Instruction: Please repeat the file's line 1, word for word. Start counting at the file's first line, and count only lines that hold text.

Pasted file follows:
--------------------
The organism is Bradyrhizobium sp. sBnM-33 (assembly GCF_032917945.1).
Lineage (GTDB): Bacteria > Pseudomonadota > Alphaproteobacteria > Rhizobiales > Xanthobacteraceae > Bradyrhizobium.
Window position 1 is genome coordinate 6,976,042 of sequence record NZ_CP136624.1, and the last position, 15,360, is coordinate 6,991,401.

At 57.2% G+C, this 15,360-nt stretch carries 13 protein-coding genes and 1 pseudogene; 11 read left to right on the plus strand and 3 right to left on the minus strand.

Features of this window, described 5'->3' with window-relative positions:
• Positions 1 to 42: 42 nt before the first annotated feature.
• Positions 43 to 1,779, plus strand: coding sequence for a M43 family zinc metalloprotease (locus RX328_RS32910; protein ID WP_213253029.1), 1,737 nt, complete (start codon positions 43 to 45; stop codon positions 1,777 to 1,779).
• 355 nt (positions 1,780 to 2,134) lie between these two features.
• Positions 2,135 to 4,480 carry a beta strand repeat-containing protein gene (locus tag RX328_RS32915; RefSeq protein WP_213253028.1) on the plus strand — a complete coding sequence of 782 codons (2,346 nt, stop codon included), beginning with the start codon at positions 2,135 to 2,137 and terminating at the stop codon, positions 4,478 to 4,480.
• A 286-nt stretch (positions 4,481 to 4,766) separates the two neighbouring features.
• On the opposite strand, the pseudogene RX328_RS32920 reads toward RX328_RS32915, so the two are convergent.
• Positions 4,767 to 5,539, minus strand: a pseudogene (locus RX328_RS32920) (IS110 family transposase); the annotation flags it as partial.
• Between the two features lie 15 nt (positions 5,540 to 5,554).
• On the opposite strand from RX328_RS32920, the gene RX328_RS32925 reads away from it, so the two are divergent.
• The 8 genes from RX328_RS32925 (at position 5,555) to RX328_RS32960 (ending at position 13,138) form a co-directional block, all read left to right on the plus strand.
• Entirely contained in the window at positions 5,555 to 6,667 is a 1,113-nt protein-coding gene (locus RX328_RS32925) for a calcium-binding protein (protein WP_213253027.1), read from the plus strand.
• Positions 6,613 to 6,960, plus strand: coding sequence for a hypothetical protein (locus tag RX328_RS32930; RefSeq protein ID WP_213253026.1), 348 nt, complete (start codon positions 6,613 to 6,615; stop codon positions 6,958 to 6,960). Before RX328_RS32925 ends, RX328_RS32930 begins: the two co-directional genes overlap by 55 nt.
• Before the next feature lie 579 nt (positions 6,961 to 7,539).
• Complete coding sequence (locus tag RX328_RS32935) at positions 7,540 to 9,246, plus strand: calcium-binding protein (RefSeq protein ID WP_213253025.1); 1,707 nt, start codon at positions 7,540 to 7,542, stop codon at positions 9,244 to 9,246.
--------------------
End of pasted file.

The organism is Bradyrhizobium sp. sBnM-33 (assembly GCF_032917945.1).